Choosing Standardized Tests
An Overview of Testing Options
Standardized test publishers regulate the use of their tests closely in order to protect the reliability of their norms. Thus, they usually do not sell tests directly to the public, including homeschool parents. Standardized tests are available to homeschools in a variety of ways. However, they must guarantee the test publishers that certain conditions are met.
Which Test Should I Use?See below for a description of several different tests. The Virginia homeschool law allows homeschoolers to use any nationally standardized achievement test, not just the ones used by the local school district. Your choice will most likely depend upon what is most available to you. The scores are more helpful if you consistently use the same test from year to year. The different tests vary somewhat in the sub-scores they give you. One test may give language sub-scores in mechanics, spelling, and expression. Another may give scores in capitalization, punctuation, spelling, and usage. If you prefer one set of categories over another, you can choose which test you want to use on this basis. The actual content (the subject matter and skills) covered by the tests in the elementary grades is quite standardized. The selection procedures, involving input and consensus from curriculum specialists and teachers, tend toward uniformity. Content is checked against widely used textbooks. Textbooks have the same standardizing pressures and don’t change much either, therefore, the major tests are not much different from one another in content.
This is a nationally normed test available for grades 3-12. There are not any requirements as to who can give it, so parents may administer it to their children. The BASI covers math, reading, and language (it does not cover science, social studies, or study skills). It is a timed test, and takes about two hours to administer.
While anyone can use this test, it is especially valuable for students with special needs. The test is a long, in-depth test, but very thorough and helpful in goal setting. Public and private schools routinely use these tests to develop an IEP; parents can use them to develop objectives for the next year and to develop their own student evaluation plan. Parents are allowed to administer the test. The Yellow Brigance covers birth to developmental age 7; the Green Brigance covers grade levels Pre-K through 9.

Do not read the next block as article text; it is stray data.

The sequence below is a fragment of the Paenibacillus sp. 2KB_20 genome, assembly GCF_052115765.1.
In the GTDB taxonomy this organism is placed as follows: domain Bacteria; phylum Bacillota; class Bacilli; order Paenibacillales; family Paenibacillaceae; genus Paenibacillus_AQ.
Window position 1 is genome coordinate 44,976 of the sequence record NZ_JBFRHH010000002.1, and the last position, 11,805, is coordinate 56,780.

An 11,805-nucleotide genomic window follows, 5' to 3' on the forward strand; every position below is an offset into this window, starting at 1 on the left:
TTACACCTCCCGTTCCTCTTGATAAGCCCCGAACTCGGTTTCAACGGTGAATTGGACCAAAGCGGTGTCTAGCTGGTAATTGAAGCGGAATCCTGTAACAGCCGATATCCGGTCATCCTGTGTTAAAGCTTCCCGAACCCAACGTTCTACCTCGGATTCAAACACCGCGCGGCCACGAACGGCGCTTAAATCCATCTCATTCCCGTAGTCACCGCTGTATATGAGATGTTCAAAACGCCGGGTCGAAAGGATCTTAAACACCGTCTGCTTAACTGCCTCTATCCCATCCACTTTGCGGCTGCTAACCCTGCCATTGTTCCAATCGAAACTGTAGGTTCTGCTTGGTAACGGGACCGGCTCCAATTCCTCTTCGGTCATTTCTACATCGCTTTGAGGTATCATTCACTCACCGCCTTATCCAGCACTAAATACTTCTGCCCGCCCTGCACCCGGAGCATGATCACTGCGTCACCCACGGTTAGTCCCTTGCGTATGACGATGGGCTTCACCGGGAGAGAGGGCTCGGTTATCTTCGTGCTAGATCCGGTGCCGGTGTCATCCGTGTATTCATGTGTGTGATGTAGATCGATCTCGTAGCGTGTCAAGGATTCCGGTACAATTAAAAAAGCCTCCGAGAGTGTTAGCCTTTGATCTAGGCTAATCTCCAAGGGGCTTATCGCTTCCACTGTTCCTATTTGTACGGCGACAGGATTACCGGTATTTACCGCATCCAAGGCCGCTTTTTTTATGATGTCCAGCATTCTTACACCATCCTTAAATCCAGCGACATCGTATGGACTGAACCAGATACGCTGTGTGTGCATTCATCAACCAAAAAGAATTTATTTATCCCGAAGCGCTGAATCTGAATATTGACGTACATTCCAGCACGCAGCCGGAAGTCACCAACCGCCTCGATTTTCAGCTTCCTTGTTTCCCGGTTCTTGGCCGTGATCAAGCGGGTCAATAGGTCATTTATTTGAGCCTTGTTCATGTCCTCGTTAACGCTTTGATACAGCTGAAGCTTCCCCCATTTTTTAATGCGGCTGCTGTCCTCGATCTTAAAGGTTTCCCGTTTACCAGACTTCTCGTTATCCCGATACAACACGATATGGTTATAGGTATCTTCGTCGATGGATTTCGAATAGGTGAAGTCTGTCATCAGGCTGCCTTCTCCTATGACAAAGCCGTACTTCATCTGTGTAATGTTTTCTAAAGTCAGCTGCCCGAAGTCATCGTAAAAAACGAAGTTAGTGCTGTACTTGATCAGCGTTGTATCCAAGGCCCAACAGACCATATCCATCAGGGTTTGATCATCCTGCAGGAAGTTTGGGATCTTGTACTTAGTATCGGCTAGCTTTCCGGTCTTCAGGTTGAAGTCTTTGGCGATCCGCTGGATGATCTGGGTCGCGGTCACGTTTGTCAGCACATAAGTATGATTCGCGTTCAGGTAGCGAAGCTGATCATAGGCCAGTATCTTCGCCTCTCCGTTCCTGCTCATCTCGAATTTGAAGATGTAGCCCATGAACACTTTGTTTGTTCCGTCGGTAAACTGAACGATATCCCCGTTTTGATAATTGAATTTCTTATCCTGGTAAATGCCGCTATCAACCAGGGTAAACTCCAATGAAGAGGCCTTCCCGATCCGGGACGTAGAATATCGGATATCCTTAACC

This test is popular among Christian schools and homeschools because it contains more traditional values and because there are no qualifications necessary to administer it. Parents can administer the test and return it to the company for scoring. The CAT is a timed test.
Some test suppliers no longer carry the CAT/5 version of the California Achievement test because it is considered an older test–first published in the 1970s. The CAT/5 has outdated vocabulary and pictures to which many young students cannot relate. The demand for the CAT/5 is now so low that the publisher no longer prints and scores that particular version of the CAT.
Some test suppliers have purchased the license for the CAT/5 and provide their own scoring. The test is normed every two years. They have also converted it to a timed and untimed online version. Computer-generated score reports are provided soon after the test is completed online. Be sure to follow the ordering instructions for this older CAT/5 test since they differ from newer tests.For this test only, you should order the test level for the grade your child will be going into next year, not the grade he is completing.
Many suppliers have changed to the CAT/6, normed in 2005 and now known as the TerraNova 2nd Edition. It is the same test as the CAT/6. You can expect to see fewer references to the CAT (California Achievement Test) since the TerraNova name is replacing the CAT name. There is also a TerraNova 3rd Edition, normed in 2011.
The CAT/5, CAT/6, and TerraNova tests are used by homeschoolers and accepted by superintendents. The law does not refer to specific norming dates.
Classic Learning Test
Classic Learning Test offers online exams for students in grades 3 through 12. The exams assess reading, grammar, writing, and mathematics skills and focus on critical thinking and logic skills throughout all sections. CLT is not aligned with Common Core but instead looks at foundational educational skills while presenting students with reading content drawn from classic literature and historical texts. It is suitable for students of all educational backgrounds.
Exams for grades 3 to 10 are proctored at home by a parent or other responsible adult. CLT, the official college entrance exam for grades 11 and 12, is also taken online, at home, but proctored remotely by CLT staff. The exams must be administered on published dates throughout the year, but testing times are flexible. Each exam lasts approximately two hours, and scores are available within 1-2 weeks along with comprehensive analytics reports. Pricing ranges from $39-$59, depending on the exam.
HEAV members receive a 25% discount.